Combined, the wool makes the fabric sturdier. The alpaca adds a buttery feeling that is simply heaven to touch, and a very slight "halo" (that soft haze that mohair and alpaca yarns often have, which is actually minimal in this particular brand of alpaca). Alpaca is technically four times warmer than wool, so this cardigan will be pretty toasty knitted in double thickness, but not so warm that I'll only get to wear it once a year.

Overall, I think these yarns are a gorgeous combination. Combining yarns and knitting with multiple strands is something I'm very comfortable with as I've done it countless times, and quite early on when I was first knitting.

I used my colour swatch also as a gauge swatch, as I'd happened to cast on the right amount of stitches. I used a tension ruler (the ones I'm always saying are super handy), and it only took me a moment to count my stitches and rows.
The only downside of this project is that it requires circular needles, and I'm still building my collection, so I've had to order the correct sizes and lengths and now must wait for them to arrive. Good thing I have a Tea Mouse to knit in the meantime.

I'm really excited to start knitting this cardigan and also document the process here. Hopefully, it'll be smooth sailing and I'll have a cardigan ready to wear for the last bit of autumn and all of winter!

Until next time,

Project Details:
Yarn: Adagio Mills Alpaca 8ply in Clouds & WOOLganic Merino 8ply in Grapefruit Moon
Pattern: Carbeth Cardigan by Kate Davies
Needles to obtain correct gauge: 6mm

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  1. What a lovely swatch Sarah - terrific colours too - Kate Davies has so many beautiful patterns and her ig account is full of lovely photos. This will be such a useful garment for you - I think you might be surprised how cool it gets/feels in your new home ❄️ Happy knitting, Amanda R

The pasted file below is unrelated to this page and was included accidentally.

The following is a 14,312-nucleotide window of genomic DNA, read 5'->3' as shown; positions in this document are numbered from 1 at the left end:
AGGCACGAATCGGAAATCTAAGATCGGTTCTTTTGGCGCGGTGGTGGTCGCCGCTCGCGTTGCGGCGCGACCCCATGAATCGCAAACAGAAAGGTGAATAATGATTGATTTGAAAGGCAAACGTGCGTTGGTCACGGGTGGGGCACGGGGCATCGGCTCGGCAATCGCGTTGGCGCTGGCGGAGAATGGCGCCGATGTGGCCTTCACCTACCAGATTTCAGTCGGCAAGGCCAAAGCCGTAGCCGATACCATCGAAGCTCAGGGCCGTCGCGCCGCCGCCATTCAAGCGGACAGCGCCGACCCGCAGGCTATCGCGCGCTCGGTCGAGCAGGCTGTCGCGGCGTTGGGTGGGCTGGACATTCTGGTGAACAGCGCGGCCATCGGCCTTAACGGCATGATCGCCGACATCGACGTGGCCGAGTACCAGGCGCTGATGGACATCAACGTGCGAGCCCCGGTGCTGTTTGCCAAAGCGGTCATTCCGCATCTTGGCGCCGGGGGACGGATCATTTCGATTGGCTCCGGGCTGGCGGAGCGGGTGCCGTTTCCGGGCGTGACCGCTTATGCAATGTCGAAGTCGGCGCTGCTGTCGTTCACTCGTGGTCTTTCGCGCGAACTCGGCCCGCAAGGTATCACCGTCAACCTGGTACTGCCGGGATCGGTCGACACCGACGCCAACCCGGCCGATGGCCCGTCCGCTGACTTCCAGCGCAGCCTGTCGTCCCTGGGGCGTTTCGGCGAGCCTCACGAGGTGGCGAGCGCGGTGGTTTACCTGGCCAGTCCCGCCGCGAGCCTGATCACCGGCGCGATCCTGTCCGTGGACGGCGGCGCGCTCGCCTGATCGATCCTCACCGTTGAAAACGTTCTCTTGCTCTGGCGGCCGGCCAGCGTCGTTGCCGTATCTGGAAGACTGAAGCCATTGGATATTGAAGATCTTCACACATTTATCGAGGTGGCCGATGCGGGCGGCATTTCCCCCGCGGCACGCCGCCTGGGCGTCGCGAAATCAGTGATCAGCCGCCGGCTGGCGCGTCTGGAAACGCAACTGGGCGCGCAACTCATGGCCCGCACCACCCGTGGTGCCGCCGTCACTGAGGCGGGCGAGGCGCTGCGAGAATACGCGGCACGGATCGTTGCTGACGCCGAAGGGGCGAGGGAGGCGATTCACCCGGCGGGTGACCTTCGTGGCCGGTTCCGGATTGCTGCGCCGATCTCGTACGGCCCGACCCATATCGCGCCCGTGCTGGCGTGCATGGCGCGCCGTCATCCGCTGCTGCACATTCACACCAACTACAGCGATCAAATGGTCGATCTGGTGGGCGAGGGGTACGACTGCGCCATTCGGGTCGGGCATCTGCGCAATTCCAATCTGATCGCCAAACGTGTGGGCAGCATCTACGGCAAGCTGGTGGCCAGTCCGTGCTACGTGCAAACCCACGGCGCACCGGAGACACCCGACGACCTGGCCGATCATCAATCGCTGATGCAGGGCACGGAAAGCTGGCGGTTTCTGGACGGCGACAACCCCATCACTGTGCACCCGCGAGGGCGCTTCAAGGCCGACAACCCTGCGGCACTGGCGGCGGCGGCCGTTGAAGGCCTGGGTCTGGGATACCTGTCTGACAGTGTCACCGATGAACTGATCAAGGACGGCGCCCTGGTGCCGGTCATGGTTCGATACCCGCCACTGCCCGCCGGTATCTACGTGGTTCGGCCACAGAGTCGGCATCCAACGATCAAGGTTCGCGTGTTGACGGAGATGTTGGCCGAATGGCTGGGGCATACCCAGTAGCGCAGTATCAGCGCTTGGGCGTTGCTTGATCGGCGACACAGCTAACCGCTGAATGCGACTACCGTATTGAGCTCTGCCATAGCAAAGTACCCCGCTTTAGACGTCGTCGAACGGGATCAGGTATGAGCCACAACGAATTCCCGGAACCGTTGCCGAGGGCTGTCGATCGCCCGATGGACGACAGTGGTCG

1. Thank you Amanda! I've just started following Kate Davies on IG, so many pretty photos x

  2. That cream and grey is gorgeous, really subtle!

  3. Very nice pattern. I love your cream and grey swatch you have knit, your cardigan is going to be so cuddly and warm!

    1. Thanks so much Theresa! It's so snuggly :-)

  4. This is amazing! I only came across this pattern today through another blog. I will be so interested to see the final product. Happy knitting!

    1. Thank you Karen! It's it funny when that happens? x

  5. That's a really nice cardi Sarah, it's going to look great in those soft neutrals.

    1. Thank you Nanette! I'm looking forward to wearing it already :-)

  6. Beautiful color choice! Your cardigan is going to be lovely!

  7. Ooh your colour/yarn combination is delicious! Thank you for introducing me to Kate Davies' work, she's got some great designs xo

  8. Thank you so much for all that information. I love the look of the two blended yarns and so looking forward to seeing this progress.

    1. You're most welcome Meredithe! I don't often write such lengthy posts :-)

  9. Hi Sarah, as a newbie knitter I found this article really helpful. I have done swatches for tension before (after the first beanie I knitted turned out waaaay smaller than I was expecting!) but hadn't considered the colour aspect when knitting two strands together, something I'm yet to explore. I love that I have so much to learn! and appreciate your explanation of your decision process. I'll watch with interest as the project progresses. Cheers, Sally at One Family, One Planet blog

    1. Hi Sally,
      I'm so glad you found this helpful, that's really great to hear! :-)
      Knitting with two strands at once is heaps of fun, and makes it speedier, too.
      There is so much to learn with knitting, I'm always discovering new things about it!
      Sarah x